Damn Topshop sunglasses! I’m sitting on a park bench and cry my heart out. It feels so liberating and at the same time, I’m noticing that these dark emotions are all over me again. I’m in a sort of hate-flow if such a word exists. All because of these stupid sunglasses. Why did I pay 18 quit for these? I’m constantly pushing the frame up my nose again. I’m on the edge of dumping them right here. Right now.

Maybe that’s life.

You have to endure those circumstances. A sort of interplay of various factors. A balancing act in which we would love the one thing (so very much) but we cannot let go on the other end. I’d love to dump these glasses so I wouldn’t get upset about those freaking screws anymore but then I’d expose my teary eyes. Quite a dilemma.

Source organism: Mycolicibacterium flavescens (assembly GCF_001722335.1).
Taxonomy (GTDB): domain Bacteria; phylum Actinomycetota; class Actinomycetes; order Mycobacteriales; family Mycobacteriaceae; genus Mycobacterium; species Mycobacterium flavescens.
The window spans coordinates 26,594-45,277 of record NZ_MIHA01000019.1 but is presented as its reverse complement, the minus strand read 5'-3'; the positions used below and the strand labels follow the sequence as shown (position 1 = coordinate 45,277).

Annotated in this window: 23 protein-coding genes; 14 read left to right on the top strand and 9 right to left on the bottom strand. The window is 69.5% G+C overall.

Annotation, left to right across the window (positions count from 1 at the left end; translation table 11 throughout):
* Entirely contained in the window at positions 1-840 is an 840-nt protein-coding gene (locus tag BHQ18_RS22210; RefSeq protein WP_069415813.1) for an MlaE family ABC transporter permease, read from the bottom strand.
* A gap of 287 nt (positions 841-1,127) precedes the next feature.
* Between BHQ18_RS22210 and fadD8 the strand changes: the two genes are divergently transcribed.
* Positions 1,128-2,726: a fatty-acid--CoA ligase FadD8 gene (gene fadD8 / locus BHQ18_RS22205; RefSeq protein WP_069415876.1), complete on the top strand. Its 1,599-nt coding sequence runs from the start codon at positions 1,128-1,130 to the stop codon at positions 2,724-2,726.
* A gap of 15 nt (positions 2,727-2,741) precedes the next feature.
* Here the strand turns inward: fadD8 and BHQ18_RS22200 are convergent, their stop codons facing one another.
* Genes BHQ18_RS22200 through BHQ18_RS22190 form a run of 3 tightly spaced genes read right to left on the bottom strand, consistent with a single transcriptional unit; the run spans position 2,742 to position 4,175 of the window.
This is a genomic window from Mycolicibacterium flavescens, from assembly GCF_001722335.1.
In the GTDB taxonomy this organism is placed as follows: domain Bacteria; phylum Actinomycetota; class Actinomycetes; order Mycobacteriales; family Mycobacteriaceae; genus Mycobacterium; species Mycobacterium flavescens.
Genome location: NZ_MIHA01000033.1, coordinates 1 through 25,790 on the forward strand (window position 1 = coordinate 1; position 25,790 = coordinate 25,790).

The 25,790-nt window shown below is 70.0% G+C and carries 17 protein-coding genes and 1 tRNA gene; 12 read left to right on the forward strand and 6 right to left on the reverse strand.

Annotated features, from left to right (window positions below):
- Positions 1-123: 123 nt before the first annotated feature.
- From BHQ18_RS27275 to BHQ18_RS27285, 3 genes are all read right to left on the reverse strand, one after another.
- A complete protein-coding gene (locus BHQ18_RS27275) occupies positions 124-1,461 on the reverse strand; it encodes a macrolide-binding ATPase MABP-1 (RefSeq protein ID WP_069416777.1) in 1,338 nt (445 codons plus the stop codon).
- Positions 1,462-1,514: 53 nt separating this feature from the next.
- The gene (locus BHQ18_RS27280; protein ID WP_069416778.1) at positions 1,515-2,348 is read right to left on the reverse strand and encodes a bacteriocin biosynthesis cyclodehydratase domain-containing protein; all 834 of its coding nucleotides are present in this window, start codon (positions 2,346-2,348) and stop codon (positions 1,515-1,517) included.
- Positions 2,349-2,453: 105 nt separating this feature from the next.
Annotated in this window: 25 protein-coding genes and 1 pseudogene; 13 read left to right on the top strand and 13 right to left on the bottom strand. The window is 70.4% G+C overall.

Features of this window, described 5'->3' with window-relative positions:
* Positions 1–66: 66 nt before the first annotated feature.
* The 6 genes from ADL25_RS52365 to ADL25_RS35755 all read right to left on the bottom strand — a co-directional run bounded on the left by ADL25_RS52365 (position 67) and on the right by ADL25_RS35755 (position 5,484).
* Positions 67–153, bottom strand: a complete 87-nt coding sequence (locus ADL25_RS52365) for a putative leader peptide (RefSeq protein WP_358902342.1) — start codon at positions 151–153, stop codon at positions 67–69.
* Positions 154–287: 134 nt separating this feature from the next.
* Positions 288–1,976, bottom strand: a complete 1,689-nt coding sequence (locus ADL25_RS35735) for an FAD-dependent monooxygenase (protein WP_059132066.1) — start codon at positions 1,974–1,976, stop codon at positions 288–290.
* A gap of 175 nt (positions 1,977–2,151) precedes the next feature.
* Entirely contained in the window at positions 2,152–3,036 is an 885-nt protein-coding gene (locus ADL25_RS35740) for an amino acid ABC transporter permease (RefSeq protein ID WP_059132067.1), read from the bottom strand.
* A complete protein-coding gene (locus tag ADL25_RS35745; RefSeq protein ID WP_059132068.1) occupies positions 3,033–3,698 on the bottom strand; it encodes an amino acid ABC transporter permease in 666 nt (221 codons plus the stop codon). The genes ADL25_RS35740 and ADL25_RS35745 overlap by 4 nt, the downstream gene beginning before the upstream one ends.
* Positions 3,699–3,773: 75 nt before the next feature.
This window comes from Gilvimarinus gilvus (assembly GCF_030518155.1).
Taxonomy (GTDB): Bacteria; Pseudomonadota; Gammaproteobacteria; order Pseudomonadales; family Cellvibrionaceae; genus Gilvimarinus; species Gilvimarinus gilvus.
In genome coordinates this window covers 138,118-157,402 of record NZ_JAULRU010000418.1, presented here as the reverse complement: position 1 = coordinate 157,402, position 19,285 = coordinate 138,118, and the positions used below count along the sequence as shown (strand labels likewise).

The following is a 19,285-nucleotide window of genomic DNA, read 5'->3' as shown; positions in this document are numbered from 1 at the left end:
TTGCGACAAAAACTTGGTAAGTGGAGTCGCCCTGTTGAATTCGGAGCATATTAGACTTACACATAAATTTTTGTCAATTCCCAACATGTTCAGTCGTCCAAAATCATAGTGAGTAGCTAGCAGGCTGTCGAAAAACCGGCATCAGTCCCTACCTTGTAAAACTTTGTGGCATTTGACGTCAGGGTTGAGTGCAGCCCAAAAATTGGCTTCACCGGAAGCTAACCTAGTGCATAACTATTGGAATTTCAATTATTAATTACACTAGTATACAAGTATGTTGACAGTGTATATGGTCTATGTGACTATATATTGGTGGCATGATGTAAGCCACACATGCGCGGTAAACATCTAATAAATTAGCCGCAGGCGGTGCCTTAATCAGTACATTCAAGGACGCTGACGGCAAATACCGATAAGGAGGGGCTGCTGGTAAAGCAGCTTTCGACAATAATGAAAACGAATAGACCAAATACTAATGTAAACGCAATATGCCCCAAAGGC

“Mademoiselle. Ca va?”

It’s sweet how strangers talk to you in these moments. Crying may be a solitary matter but it also brings people closer together. Yet those words only appeared as a shrill knock outside on my crystal ball. Eventually, I got over my tantrum and bumped into a Moroccan family who was also on the way to the YSL spot.  

Within the garden, my thirty-pound water bottle falls to the ground and breaks into pieces. All my water for the day wells away on the red concrete. Was this a reflection of my situation? A couple of minutes before I gave my emotions all the freedom they demanded and now the water bottle wanted the same? Where’s the nearest garbage bin?! Hell yeah, I can say goodbye. I don’t need you!